Southeast Asia, Day 5: The race against the clock to Bangkok

Friday, March 23rd, 2018

Today was a travel day. For me, it was time to head off to Bangkok. For Mom and Dad, it was time to head home after a two-week trip.

We enjoyed breakfast, and just like yesterday, we enjoyed the sight of yet another individual clumsily carrying a massive inflatable unicorn through the dining hall.

After breakfast, Dad and I wandered out to get some last minute souvenirs. The “you look at it, you buy it” attitude of the vendors was getting quite frustrating, but we didn’t need to spend too much time before Dad found the plate he was seeking while I snuck off to get 25 baht milk tea, my cool beverage of choice.

We returned to the pool and enjoyed one last dip, and then freshened up and packed before our late 2pm checkout. We gathered our things in the lobby as we ventured out to kill two hours before our arranged drive to the airport at 4pm.

“Are you guys hungry? Want to get a burger or something?” Dad said. Every day since I got here, Dad mentioned getting a burger instead of simply asking if we were hungry. We had yet to actually eat burgers. “Dad, it sounds like you want a burger. Let’s get burgers.” He seemed pleased, and immediately suggested a place he spotted a couple days ago, clearly having waited for this precise moment to give the suggestion.

We grabbed burgers at the restaurant boasting “best burgers in Thailand” (they were, admittedly, quite good), before popping into a couple more souvenir shops on Bangla road for postcards. Finally, we ventured off to get foot massages at the same place we’d gotten manicures a few days previous.

For a mere 200 baht, we got one-hour-long foot massages that concluded with a brief back, neck, and scalp massage. It was excellent, and our feet were well-rested for the airport adventures ahead of us. Just as we finished, it was nearing 4pm, with just enough time for us to hurry back to the hotel, where our ride was waiting.

Off we drove to the airport, and we pulled up to the domestic terminal, as we were on separate flights to Bangkok. However, as Dad tried to check his luggage, he discovered he and Mom had to go to the international departures. Our gates wouldn’t be near each other as we’d previously thought, so instead of an hour of hanging out near the gates before our farewells, we had to bid our adieus now before the security check.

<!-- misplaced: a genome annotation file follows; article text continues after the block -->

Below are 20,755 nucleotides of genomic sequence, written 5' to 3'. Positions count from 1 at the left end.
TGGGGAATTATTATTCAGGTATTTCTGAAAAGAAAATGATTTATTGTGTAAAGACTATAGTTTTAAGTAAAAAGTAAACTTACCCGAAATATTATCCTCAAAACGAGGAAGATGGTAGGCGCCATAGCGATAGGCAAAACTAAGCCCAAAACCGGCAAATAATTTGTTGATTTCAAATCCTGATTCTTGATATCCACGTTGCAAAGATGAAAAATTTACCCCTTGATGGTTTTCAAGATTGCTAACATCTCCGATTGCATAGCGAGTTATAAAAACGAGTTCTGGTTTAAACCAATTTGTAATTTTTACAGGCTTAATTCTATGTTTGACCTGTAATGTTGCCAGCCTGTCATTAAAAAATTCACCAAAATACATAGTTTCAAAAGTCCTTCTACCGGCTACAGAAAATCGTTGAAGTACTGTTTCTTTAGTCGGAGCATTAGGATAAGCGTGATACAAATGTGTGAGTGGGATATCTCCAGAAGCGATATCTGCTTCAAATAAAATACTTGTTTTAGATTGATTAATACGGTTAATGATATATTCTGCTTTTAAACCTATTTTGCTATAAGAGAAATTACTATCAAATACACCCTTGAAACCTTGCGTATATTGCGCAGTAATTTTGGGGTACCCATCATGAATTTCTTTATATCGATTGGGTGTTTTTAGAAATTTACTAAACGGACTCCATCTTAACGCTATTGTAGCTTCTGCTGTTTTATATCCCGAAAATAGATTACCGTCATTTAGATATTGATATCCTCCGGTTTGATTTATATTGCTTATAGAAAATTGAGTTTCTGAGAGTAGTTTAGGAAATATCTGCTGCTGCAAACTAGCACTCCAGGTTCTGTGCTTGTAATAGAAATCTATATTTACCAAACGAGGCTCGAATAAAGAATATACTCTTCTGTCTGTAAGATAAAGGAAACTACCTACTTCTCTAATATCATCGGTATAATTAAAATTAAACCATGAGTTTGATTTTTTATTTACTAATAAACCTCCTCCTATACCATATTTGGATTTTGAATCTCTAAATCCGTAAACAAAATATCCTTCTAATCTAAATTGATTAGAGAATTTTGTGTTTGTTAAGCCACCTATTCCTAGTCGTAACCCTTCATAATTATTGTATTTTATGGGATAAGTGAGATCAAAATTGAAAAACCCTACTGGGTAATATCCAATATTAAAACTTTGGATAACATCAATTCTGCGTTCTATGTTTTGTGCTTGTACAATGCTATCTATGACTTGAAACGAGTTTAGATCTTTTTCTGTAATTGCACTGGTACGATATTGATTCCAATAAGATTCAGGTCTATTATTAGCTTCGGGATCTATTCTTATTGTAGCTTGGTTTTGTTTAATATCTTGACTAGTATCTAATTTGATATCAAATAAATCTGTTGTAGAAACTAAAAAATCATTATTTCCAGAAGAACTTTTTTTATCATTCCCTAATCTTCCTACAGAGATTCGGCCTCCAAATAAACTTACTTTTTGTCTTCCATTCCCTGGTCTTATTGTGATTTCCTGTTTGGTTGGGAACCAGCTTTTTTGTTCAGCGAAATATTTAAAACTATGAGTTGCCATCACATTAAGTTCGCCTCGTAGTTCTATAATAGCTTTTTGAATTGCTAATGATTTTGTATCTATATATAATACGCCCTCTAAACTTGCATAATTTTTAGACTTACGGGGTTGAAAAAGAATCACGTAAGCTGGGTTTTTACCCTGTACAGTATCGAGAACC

It was upsetting, as I planned to get some more time in with them, and it was hard to say goodbye when we knew we would be in the airport together, albeit on far opposite ends, for the next hour and a half. We shared long hugs and teared up, not nearly as much as the farewell in Chicago I had last April, but just as emotional. We don’t know when will be the next time we see each other.

But there, just beside the security line, we said goodbye, and they rolled off to find their check-in desk as I went through security.

So long, farewell...

I’d been meaning to send out some postcards, so I looked near the souvenir shops in the airport for somewhere to send them. I asked the cashier of one shop, and without looking up, she pointed behind the register to a cut up cereal box with a sign reading “MAIL BOX,” written on a small piece of paper. I quickly wrote up the postcards, stamped them, and put them in this makeshift box along with a couple other cards from other travelers and wondered when they would arrive at their destinations, if they even make it out of this airport at all.

The area by the gate was hot. The place is huge, and several fans were plugged in near the outlets, but when have household fans ever made a warehouse-sized room comfortably cool? I sought out an outlet beside a fan to charge my tablet. Sure, it was a dark corner near the trash bins that the custodians were constantly filling with bathroom trash. But it was a power source!

The flight kept getting delayed, but I was near my gate, number 8, as the screens denoted upon my arrival. It was originally supposed to depart at 6:40pm, but it was delayed to 7:50. When it got near 7:20pm, I heard my name on the intercom. The flight was boarding at gate 8, so I walked up to the info desk and told the woman my name was called. She told me to go to the gate. I went to the gate, and the woman told me she didn’t make the announcement. I don’t care who made it, but it was made. Why is my name being announced? She said they were currently boarding the flight to Bangkok. Yeah, I am going there. I showed her my ticket and she said this was a different Bangkok flight and told me to look at the screen again.